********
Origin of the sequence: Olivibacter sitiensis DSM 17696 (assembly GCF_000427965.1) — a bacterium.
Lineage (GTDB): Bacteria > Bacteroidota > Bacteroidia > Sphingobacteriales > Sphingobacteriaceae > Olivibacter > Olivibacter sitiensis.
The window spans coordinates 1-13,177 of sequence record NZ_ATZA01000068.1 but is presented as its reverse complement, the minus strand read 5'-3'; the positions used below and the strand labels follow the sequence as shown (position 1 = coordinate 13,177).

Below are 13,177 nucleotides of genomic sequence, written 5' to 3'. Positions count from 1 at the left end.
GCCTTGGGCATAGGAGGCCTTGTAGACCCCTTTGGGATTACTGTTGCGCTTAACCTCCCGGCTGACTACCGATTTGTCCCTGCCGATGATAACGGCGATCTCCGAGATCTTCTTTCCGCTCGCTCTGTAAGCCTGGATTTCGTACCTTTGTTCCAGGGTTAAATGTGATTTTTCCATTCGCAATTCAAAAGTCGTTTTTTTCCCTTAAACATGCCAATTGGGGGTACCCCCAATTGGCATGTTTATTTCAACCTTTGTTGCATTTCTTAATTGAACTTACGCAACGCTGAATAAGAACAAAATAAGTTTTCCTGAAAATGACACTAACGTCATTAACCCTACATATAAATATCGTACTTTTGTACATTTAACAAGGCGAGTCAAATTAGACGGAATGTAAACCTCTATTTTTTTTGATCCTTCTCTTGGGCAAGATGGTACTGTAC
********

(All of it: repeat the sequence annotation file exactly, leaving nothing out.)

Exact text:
Origin of the sequence: Olivibacter sitiensis DSM 17696 (assembly GCF_000427965.1) — a bacterium.
Lineage (GTDB): Bacteria > Bacteroidota > Bacteroidia > Sphingobacteriales > Sphingobacteriaceae > Olivibacter > Olivibacter sitiensis.
The window spans coordinates 1-13,177 of sequence record NZ_ATZA01000068.1 but is presented as its reverse complement, the minus strand read 5'-3'; the positions used below and the strand labels follow the sequence as shown (position 1 = coordinate 13,177).

Below are 13,177 nucleotides of genomic sequence, written 5' to 3'. Positions count from 1 at the left end.
GCCTTGGGCATAGGAGGCCTTGTAGACCCCTTTGGGATTACTGTTGCGCTTAACCTCCCGGCTGACTACCGATTTGTCCCTGCCGATGATAACGGCGATCTCCGAGATCTTCTTTCCGCTCGCTCTGTAAGCCTGGATTTCGTACCTTTGTTCCAGGGTTAAATGTGATTTTTCCATTCGCAATTCAAAAGTCGTTTTTTTCCCTTAAACATGCCAATTGGGGGTACCCCCAATTGGCATGTTTATTTCAACCTTTGTTGCATTTCTTAATTGAACTTACGCAACGCTGAATAAGAACAAAATAAGTTTTCCTGAAAATGACACTAACGTCATTAACCCTACATATAAATATCGTACTTTTGTACATTTAACAAGGCGAGTCAAATTAGACGGAATGTAAACCTCTATTTTTTTTGATCCTTCTCTTGGGCAAGATGGTACTGTAC